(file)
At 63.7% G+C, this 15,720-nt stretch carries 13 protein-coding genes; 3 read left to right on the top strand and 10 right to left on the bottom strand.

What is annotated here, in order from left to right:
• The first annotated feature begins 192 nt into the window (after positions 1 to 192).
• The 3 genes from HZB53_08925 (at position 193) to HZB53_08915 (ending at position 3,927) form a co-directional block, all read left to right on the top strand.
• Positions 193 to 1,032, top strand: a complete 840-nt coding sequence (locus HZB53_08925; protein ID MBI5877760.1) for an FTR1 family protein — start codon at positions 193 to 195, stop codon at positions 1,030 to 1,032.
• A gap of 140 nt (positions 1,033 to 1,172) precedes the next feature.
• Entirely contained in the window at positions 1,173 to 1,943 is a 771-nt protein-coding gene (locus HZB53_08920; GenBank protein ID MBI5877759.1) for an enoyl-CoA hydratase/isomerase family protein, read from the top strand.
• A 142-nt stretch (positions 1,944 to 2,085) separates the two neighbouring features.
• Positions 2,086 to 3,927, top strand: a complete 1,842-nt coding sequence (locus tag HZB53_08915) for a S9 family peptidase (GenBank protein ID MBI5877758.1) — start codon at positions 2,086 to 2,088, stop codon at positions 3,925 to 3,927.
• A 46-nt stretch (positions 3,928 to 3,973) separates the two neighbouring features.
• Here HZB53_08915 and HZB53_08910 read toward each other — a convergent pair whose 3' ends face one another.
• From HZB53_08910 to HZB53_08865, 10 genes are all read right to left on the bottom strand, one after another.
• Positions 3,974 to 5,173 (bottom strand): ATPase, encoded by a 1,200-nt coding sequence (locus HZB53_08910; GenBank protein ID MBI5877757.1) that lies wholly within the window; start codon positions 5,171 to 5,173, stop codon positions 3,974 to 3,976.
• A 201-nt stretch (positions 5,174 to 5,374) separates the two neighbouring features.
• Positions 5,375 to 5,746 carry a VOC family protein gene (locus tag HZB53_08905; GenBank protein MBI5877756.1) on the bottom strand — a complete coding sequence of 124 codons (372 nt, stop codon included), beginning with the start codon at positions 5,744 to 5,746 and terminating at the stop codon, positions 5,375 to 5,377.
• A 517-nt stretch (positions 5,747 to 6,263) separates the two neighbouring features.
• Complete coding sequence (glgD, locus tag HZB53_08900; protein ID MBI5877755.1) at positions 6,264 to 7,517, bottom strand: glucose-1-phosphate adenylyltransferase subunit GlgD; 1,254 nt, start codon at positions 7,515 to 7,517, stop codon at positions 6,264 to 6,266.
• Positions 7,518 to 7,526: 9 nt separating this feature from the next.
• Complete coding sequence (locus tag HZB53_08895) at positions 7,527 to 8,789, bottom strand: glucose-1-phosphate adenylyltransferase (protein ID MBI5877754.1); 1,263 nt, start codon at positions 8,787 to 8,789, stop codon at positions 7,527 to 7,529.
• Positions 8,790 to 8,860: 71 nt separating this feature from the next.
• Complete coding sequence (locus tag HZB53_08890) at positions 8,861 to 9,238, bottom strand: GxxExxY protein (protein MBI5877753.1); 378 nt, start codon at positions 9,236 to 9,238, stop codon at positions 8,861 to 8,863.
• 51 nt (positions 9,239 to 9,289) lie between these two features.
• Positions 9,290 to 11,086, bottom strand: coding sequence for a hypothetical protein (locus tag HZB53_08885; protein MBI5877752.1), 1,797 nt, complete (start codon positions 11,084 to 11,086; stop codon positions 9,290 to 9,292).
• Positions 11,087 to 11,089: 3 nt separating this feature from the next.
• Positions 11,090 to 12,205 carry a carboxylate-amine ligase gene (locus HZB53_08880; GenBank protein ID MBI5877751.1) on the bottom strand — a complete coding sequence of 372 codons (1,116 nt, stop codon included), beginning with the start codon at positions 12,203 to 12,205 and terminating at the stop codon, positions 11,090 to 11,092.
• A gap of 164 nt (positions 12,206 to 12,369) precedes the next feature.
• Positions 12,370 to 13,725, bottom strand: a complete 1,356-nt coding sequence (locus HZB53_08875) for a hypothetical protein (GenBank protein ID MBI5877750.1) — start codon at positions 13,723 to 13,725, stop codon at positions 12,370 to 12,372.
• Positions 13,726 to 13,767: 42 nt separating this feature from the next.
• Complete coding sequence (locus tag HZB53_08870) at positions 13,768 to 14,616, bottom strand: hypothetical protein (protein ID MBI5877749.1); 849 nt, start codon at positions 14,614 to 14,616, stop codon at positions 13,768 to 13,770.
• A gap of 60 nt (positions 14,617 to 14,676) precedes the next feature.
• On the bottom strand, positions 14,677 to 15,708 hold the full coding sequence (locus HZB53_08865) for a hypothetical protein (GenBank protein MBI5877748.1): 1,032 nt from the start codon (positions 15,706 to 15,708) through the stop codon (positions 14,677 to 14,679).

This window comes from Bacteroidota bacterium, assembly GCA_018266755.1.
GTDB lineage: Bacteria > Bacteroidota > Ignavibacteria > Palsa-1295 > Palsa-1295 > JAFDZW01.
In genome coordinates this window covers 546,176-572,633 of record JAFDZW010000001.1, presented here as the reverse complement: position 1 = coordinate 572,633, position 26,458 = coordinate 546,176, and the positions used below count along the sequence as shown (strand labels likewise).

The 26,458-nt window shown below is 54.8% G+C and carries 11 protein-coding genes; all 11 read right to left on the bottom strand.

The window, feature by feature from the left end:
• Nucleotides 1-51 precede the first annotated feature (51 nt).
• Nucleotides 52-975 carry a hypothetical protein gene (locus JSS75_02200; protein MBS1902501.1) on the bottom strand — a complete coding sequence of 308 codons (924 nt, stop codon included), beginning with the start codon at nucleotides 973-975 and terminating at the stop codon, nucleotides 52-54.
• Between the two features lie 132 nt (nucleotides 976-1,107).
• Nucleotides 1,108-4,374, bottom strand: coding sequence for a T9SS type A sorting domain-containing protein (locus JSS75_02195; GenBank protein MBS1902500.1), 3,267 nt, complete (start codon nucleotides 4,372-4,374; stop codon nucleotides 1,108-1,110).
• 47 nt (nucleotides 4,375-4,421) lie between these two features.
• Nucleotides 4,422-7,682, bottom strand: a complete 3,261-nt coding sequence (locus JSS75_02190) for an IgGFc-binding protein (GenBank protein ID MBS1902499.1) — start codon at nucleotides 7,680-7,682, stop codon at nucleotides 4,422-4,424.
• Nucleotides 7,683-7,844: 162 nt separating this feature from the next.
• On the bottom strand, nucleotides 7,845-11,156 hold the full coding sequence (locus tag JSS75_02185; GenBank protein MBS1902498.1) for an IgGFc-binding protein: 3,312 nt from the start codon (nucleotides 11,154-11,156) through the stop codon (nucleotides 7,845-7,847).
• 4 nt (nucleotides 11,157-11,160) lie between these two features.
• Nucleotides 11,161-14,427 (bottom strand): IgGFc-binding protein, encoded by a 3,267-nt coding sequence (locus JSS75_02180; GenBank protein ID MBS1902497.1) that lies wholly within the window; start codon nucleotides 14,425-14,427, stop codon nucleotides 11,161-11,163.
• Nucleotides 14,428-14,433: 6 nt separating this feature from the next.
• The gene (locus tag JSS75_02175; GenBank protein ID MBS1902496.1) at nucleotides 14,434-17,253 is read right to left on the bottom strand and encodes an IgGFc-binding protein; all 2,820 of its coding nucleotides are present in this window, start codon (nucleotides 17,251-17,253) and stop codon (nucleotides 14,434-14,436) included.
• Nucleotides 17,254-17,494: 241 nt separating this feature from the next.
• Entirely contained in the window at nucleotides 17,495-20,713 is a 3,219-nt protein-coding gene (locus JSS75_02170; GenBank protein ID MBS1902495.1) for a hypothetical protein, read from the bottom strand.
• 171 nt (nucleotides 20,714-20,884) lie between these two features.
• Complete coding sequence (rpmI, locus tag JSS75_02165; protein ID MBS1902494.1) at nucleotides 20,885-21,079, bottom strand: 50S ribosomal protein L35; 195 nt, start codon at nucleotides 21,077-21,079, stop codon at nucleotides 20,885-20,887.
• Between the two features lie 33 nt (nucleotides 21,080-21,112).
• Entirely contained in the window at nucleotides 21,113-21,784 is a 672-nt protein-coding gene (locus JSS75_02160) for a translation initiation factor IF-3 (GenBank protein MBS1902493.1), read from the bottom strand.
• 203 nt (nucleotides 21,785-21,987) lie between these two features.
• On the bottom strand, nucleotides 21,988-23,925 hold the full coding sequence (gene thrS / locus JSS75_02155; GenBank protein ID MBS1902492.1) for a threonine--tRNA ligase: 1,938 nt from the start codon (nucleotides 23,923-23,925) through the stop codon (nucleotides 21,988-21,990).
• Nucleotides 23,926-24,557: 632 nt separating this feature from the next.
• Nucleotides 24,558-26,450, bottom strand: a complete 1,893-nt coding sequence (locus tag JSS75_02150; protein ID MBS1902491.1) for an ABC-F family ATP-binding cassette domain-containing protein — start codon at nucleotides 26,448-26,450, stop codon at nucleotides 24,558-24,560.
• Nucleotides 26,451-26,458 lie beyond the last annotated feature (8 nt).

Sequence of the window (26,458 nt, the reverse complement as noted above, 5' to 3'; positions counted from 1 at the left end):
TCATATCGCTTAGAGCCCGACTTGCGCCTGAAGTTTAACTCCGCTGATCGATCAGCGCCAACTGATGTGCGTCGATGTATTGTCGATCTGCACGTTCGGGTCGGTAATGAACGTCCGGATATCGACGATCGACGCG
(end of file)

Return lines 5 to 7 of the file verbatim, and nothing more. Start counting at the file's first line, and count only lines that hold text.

• Positions 193 to 1,032, top strand: a complete 840-nt coding sequence (locus HZB53_08925; protein ID MBI5877760.1) for an FTR1 family protein — start codon at positions 193 to 195, stop codon at positions 1,030 to 1,032.
• A gap of 140 nt (positions 1,033 to 1,172) precedes the next feature.
• Entirely contained in the window at positions 1,173 to 1,943 is a 771-nt protein-coding gene (locus HZB53_08920; GenBank protein ID MBI5877759.1) for an enoyl-CoA hydratase/isomerase family protein, read from the top strand.